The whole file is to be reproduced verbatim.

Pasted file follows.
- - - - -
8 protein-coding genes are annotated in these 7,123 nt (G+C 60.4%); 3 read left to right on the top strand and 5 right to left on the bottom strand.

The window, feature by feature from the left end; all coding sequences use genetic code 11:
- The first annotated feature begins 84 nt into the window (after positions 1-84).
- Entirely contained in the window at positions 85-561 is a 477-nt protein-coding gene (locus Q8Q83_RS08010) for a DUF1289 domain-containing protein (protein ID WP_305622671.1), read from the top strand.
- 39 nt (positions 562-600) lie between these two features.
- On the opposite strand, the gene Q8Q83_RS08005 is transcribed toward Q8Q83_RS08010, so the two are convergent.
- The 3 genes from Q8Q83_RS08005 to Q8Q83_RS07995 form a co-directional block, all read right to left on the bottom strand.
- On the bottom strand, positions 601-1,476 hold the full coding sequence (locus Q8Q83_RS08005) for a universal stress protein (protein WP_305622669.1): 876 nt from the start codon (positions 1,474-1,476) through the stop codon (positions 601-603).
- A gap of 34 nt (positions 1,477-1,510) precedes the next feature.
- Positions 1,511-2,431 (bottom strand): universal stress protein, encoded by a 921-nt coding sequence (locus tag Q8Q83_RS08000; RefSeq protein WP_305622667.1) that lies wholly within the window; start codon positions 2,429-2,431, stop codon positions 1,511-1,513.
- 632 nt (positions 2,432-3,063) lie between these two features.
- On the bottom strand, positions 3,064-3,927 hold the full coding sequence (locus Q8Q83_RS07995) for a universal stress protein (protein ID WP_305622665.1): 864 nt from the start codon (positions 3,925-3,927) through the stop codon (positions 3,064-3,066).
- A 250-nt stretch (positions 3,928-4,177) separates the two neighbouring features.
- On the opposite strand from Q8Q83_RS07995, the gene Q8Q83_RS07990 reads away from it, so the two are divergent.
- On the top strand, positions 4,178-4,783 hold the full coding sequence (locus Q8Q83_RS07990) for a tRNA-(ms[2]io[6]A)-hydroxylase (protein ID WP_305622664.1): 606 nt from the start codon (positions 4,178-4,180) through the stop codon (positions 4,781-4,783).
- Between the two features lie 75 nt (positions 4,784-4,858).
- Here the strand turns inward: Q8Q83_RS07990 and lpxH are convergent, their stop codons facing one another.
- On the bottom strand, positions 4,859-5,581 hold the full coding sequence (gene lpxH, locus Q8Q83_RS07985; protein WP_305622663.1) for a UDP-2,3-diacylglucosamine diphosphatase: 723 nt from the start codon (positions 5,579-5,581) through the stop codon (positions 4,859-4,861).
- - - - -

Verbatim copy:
8 protein-coding genes are annotated in these 7,123 nt (G+C 60.4%); 3 read left to right on the top strand and 5 right to left on the bottom strand.

The window, feature by feature from the left end; all coding sequences use genetic code 11:
- The first annotated feature begins 84 nt into the window (after positions 1-84).
- Entirely contained in the window at positions 85-561 is a 477-nt protein-coding gene (locus Q8Q83_RS08010) for a DUF1289 domain-containing protein (protein ID WP_305622671.1), read from the top strand.
- 39 nt (positions 562-600) lie between these two features.
- On the opposite strand, the gene Q8Q83_RS08005 is transcribed toward Q8Q83_RS08010, so the two are convergent.
- The 3 genes from Q8Q83_RS08005 to Q8Q83_RS07995 form a co-directional block, all read right to left on the bottom strand.
- On the bottom strand, positions 601-1,476 hold the full coding sequence (locus Q8Q83_RS08005) for a universal stress protein (protein WP_305622669.1): 876 nt from the start codon (positions 1,474-1,476) through the stop codon (positions 601-603).
- A gap of 34 nt (positions 1,477-1,510) precedes the next feature.
- Positions 1,511-2,431 (bottom strand): universal stress protein, encoded by a 921-nt coding sequence (locus tag Q8Q83_RS08000; RefSeq protein WP_305622667.1) that lies wholly within the window; start codon positions 2,429-2,431, stop codon positions 1,511-1,513.
- 632 nt (positions 2,432-3,063) lie between these two features.
- On the bottom strand, positions 3,064-3,927 hold the full coding sequence (locus Q8Q83_RS07995) for a universal stress protein (protein ID WP_305622665.1): 864 nt from the start codon (positions 3,925-3,927) through the stop codon (positions 3,064-3,066).
- A 250-nt stretch (positions 3,928-4,177) separates the two neighbouring features.
- On the opposite strand from Q8Q83_RS07995, the gene Q8Q83_RS07990 reads away from it, so the two are divergent.
- On the top strand, positions 4,178-4,783 hold the full coding sequence (locus Q8Q83_RS07990) for a tRNA-(ms[2]io[6]A)-hydroxylase (protein ID WP_305622664.1): 606 nt from the start codon (positions 4,178-4,180) through the stop codon (positions 4,781-4,783).
- Between the two features lie 75 nt (positions 4,784-4,858).
- Here the strand turns inward: Q8Q83_RS07990 and lpxH are convergent, their stop codons facing one another.
- On the bottom strand, positions 4,859-5,581 hold the full coding sequence (gene lpxH, locus Q8Q83_RS07985; protein WP_305622663.1) for a UDP-2,3-diacylglucosamine diphosphatase: 723 nt from the start codon (positions 5,579-5,581) through the stop codon (positions 4,859-4,861).